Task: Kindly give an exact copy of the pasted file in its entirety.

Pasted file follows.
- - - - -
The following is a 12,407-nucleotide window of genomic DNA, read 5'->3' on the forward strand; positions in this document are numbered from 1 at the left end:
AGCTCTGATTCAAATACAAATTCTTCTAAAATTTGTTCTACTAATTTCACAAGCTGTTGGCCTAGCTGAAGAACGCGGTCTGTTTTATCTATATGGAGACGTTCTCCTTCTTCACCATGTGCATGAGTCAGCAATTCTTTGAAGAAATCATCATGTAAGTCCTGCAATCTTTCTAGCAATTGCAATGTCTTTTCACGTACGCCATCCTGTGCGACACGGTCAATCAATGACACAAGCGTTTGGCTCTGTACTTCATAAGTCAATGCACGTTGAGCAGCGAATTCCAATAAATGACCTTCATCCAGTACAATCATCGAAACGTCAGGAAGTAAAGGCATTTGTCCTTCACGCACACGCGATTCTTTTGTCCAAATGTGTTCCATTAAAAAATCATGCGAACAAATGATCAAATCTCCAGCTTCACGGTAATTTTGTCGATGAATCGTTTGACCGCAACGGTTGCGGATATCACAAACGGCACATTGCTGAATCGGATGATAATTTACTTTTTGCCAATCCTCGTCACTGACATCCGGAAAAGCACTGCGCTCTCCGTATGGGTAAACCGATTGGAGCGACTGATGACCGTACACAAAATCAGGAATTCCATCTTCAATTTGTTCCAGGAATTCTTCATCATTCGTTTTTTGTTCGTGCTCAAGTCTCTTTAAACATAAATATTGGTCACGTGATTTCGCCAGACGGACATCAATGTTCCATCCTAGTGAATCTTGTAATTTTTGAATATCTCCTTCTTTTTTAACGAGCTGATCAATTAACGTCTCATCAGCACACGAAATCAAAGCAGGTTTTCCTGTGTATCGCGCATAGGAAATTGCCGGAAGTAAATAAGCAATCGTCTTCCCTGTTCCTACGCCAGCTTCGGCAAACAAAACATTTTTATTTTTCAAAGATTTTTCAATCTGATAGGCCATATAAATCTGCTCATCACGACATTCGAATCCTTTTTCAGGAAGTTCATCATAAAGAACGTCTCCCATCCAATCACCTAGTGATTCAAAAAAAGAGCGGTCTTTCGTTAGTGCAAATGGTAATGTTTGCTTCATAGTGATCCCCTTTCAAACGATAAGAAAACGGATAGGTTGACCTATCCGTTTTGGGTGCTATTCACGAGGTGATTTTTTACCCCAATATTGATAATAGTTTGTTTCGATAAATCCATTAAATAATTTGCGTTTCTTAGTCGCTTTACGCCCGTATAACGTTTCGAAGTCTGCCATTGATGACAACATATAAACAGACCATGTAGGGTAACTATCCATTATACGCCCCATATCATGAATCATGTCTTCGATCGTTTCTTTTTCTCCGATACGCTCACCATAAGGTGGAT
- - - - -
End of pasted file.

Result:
The following is a 12,407-nucleotide window of genomic DNA, read 5'->3' on the forward strand; positions in this document are numbered from 1 at the left end:
AGCTCTGATTCAAATACAAATTCTTCTAAAATTTGTTCTACTAATTTCACAAGCTGTTGGCCTAGCTGAAGAACGCGGTCTGTTTTATCTATATGGAGACGTTCTCCTTCTTCACCATGTGCATGAGTCAGCAATTCTTTGAAGAAATCATCATGTAAGTCCTGCAATCTTTCTAGCAATTGCAATGTCTTTTCACGTACGCCATCCTGTGCGACACGGTCAATCAATGACACAAGCGTTTGGCTCTGTACTTCATAAGTCAATGCACGTTGAGCAGCGAATTCCAATAAATGACCTTCATCCAGTACAATCATCGAAACGTCAGGAAGTAAAGGCATTTGTCCTTCACGCACACGCGATTCTTTTGTCCAAATGTGTTCCATTAAAAAATCATGCGAACAAATGATCAAATCTCCAGCTTCACGGTAATTTTGTCGATGAATCGTTTGACCGCAACGGTTGCGGATATCACAAACGGCACATTGCTGAATCGGATGATAATTTACTTTTTGCCAATCCTCGTCACTGACATCCGGAAAAGCACTGCGCTCTCCGTATGGGTAAACCGATTGGAGCGACTGATGACCGTACACAAAATCAGGAATTCCATCTTCAATTTGTTCCAGGAATTCTTCATCATTCGTTTTTTGTTCGTGCTCAAGTCTCTTTAAACATAAATATTGGTCACGTGATTTCGCCAGACGGACATCAATGTTCCATCCTAGTGAATCTTGTAATTTTTGAATATCTCCTTCTTTTTTAACGAGCTGATCAATTAACGTCTCATCAGCACACGAAATCAAAGCAGGTTTTCCTGTGTATCGCGCATAGGAAATTGCCGGAAGTAAATAAGCAATCGTCTTCCCTGTTCCTACGCCAGCTTCGGCAAACAAAACATTTTTATTTTTCAAAGATTTTTCAATCTGATAGGCCATATAAATCTGCTCATCACGACATTCGAATCCTTTTTCAGGAAGTTCATCATAAAGAACGTCTCCCATCCAATCACCTAGTGATTCAAAAAAAGAGCGGTCTTTCGTTAGTGCAAATGGTAATGTTTGCTTCATAGTGATCCCCTTTCAAACGATAAGAAAACGGATAGGTTGACCTATCCGTTTTGGGTGCTATTCACGAGGTGATTTTTTACCCCAATATTGATAATAGTTTGTTTCGATAAATCCATTAAATAATTTGCGTTTCTTAGTCGCTTTACGCCCGTATAACGTTTCGAAGTCTGCCATTGATGACAACATATAAACAGACCATGTAGGGTAACTATCCATTATACGCCCCATATCATGAATCATGTCTTCGATCGTTTCTTTTTCTCCGATACGCTCACCATAAGGTGGAT